To celebrate the 45th anniversary of the Joiners To Kill A King made their third appearance at the venue for their sell out show. Clutching a beer that I knew would inevitably be spilled throughout the course of the evening, I made my way through the crowd to secure my spot before the first act arrived on stage.
Support act Keston Cobblers Club took to the stage. After listening to their first song, I knew I had to leave with their album. Playing music that can simply be described as ‘beautifully infectious’, the quintet from Kent create a sound that is modern folk, using an array of instruments and perfect harmonies. Armed with a ukulele, accordion, tuba, trumpets, mandolin and carousel bells just to name a few, the band produced songs that were catchy and had the entire room tapping their feet along. Highlights of the set were the single ‘Beam’, which contained a fun audience sing-a-long moment (Ah! – Meh! – Ri! – Cah!) as well as the emotional ‘Half Full’, which starts as a slow ballad and progresses into an authentic dance along hit that you can imagine being played at a barn dance.
Part of the band’s charm was their permanent smiles and interaction with the crowd and each other; they clearly love and believe in the music they are making. The band’s youtube page has only a modest amount of views, yet hosts a collection of live performances as well as creative music videos which thoroughly deserve a greater audience.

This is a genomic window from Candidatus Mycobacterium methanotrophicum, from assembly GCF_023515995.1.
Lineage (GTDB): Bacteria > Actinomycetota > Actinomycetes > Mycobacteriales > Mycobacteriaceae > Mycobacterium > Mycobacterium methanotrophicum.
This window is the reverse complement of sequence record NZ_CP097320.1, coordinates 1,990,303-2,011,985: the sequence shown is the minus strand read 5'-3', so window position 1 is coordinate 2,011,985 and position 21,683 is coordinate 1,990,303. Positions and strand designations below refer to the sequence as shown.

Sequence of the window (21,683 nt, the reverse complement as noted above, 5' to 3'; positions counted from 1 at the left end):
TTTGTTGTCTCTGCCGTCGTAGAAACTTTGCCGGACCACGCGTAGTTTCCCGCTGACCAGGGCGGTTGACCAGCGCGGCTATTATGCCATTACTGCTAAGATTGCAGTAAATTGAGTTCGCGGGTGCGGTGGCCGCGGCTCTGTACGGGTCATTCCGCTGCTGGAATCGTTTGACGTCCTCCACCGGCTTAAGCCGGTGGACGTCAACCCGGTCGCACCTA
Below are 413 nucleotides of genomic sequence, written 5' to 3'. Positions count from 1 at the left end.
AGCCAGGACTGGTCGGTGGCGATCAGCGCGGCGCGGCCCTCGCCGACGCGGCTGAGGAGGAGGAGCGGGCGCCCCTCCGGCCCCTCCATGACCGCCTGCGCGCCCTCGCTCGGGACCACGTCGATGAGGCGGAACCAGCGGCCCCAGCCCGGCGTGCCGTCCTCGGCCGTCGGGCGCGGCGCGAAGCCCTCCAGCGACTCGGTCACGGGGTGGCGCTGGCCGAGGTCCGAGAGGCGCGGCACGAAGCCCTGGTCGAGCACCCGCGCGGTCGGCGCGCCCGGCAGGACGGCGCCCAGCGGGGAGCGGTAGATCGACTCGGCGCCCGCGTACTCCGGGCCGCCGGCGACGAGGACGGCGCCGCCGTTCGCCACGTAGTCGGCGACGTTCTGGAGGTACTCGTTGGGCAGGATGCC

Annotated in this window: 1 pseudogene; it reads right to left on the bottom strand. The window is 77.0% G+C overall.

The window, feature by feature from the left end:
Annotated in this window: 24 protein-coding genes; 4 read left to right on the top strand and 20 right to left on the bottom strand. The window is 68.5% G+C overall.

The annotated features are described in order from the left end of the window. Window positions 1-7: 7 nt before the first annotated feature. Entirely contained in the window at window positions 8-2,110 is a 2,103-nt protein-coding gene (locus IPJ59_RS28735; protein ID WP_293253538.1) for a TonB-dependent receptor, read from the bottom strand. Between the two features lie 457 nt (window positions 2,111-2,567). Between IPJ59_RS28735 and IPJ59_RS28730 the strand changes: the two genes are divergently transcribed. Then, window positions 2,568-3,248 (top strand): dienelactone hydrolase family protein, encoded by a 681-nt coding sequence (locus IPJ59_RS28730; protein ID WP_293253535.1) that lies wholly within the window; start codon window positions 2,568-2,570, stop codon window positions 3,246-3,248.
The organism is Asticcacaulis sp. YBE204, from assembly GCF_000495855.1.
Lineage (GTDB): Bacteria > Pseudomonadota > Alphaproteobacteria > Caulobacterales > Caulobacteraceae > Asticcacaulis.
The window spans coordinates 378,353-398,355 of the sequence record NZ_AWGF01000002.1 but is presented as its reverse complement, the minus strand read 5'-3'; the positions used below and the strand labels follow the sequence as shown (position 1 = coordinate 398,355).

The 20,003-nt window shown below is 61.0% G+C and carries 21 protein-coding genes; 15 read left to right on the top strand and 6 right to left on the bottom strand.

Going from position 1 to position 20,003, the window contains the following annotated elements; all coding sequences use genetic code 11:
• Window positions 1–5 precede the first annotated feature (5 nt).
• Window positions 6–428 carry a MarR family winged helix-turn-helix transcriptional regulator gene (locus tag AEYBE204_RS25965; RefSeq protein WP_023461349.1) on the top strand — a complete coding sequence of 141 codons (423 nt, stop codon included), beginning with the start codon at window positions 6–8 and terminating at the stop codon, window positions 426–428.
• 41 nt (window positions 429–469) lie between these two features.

After an explosive and climatic end to the Cobblers set, it seemed illogical for the headliners To Kill A King to open with a slow song. Fortunately, they started their set with a fast instrumental which then lead into latest single ‘Rays’, with its instantly memorable guitar riff and anthemic chorus that declares ‘Wash away my mistakes’. The frontman and fantastically named Ralph Pelleymounter is an instantly likeable character; between songs he is comical and interacts humbly with the crowd. His voice has a distinctive tone that doesn’t waste any lyrics, as each line is delivered as fresh as the day they were written. ‘Howling’ begins ominously with precise and delicate harmonies, before escalating into a dramatic emotional tale which concludes in the same light as it started, depicting the raw emotions of loneliness, beautifully executed by the quintet.
A nice touch by the band was paying homage to the late Lou Reed with a wonderful cover of ‘Walk on the Wild Side’. The frontman has a cheeky and deviant grin on his face, as he sings Reed’s lines ‘But she never lost her head, even when she was giving head’, mirrored by the responding audience.
The standout moment of the night was fan favourite ‘Choices’, which the crowd could have sung on behalf of the singer, especially the emphasis of key lyrics ‘This is how the summer ends / Eyes are open finally’ and ending the song with a graceful chorus of ‘oooos’. An excellent live rendition of this song featuring Bastille and other friends of the band can be found on youtube.
Although a sterling live performance from To Kill A King and a fine addition to any mellow ipod playlist, the Keston Cobblers Club stole the show for me.